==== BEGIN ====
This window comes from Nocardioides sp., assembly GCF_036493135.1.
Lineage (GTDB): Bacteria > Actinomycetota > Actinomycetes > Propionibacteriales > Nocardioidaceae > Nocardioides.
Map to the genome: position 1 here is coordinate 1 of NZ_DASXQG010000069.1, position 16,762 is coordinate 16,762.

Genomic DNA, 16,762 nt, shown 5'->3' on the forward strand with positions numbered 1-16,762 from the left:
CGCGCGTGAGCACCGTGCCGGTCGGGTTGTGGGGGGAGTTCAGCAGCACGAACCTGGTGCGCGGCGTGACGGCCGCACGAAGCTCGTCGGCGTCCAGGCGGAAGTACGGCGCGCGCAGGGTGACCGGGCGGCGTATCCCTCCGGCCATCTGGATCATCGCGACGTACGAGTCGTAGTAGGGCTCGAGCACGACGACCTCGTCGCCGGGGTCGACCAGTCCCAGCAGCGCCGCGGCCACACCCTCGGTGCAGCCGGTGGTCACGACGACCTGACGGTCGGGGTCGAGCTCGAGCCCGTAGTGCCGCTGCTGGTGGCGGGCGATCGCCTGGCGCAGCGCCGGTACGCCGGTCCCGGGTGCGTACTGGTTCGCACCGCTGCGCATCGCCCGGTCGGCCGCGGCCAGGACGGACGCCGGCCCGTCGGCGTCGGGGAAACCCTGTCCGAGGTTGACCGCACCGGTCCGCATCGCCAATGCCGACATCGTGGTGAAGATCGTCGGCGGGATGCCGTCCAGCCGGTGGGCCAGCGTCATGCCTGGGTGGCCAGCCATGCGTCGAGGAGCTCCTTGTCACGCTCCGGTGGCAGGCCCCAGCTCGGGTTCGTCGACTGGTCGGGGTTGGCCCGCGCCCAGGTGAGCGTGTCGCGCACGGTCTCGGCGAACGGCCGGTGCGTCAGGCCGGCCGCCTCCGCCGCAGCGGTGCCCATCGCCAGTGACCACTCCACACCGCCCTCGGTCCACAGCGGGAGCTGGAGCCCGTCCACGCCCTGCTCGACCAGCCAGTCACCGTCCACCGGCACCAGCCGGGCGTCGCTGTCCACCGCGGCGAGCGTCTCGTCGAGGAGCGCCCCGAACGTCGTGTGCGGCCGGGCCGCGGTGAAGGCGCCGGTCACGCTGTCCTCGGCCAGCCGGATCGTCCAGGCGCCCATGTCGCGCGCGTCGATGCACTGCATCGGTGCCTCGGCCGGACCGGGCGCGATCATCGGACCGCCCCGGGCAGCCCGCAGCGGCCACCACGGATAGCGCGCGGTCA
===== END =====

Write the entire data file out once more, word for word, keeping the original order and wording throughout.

This window comes from Nocardioides sp., assembly GCF_036493135.1.
Lineage (GTDB): Bacteria > Actinomycetota > Actinomycetes > Propionibacteriales > Nocardioidaceae > Nocardioides.
Map to the genome: position 1 here is coordinate 1 of NZ_DASXQG010000069.1, position 16,762 is coordinate 16,762.

Genomic DNA, 16,762 nt, shown 5'->3' on the forward strand with positions numbered 1-16,762 from the left:
CGCGCGTGAGCACCGTGCCGGTCGGGTTGTGGGGGGAGTTCAGCAGCACGAACCTGGTGCGCGGCGTGACGGCCGCACGAAGCTCGTCGGCGTCCAGGCGGAAGTACGGCGCGCGCAGGGTGACCGGGCGGCGTATCCCTCCGGCCATCTGGATCATCGCGACGTACGAGTCGTAGTAGGGCTCGAGCACGACGACCTCGTCGCCGGGGTCGACCAGTCCCAGCAGCGCCGCGGCCACACCCTCGGTGCAGCCGGTGGTCACGACGACCTGACGGTCGGGGTCGAGCTCGAGCCCGTAGTGCCGCTGCTGGTGGCGGGCGATCGCCTGGCGCAGCGCCGGTACGCCGGTCCCGGGTGCGTACTGGTTCGCACCGCTGCGCATCGCCCGGTCGGCCGCGGCCAGGACGGACGCCGGCCCGTCGGCGTCGGGGAAACCCTGTCCGAGGTTGACCGCACCGGTCCGCATCGCCAATGCCGACATCGTGGTGAAGATCGTCGGCGGGATGCCGTCCAGCCGGTGGGCCAGCGTCATGCCTGGGTGGCCAGCCATGCGTCGAGGAGCTCCTTGTCACGCTCCGGTGGCAGGCCCCAGCTCGGGTTCGTCGACTGGTCGGGGTTGGCCCGCGCCCAGGTGAGCGTGTCGCGCACGGTCTCGGCGAACGGCCGGTGCGTCAGGCCGGCCGCCTCCGCCGCAGCGGTGCCCATCGCCAGTGACCACTCCACACCGCCCTCGGTCCACAGCGGGAGCTGGAGCCCGTCCACGCCCTGCTCGACCAGCCAGTCACCGTCCACCGGCACCAGCCGGGCGTCGCTGTCCACCGCGGCGAGCGTCTCGTCGAGGAGCGCCCCGAACGTCGTGTGCGGCCGGGCCGCGGTGAAGGCGCCGGTCACGCTGTCCTCGGCCAGCCGGATCGTCCAGGCGCCCATGTCGCGCGCGTCGATGCACTGCATCGGTGCCTCGGCCGGACCGGGCGCGATCATCGGACCGCCCCGGGCAGCCCGCAGCGGCCACCACGGATAGCGCGCGGTCA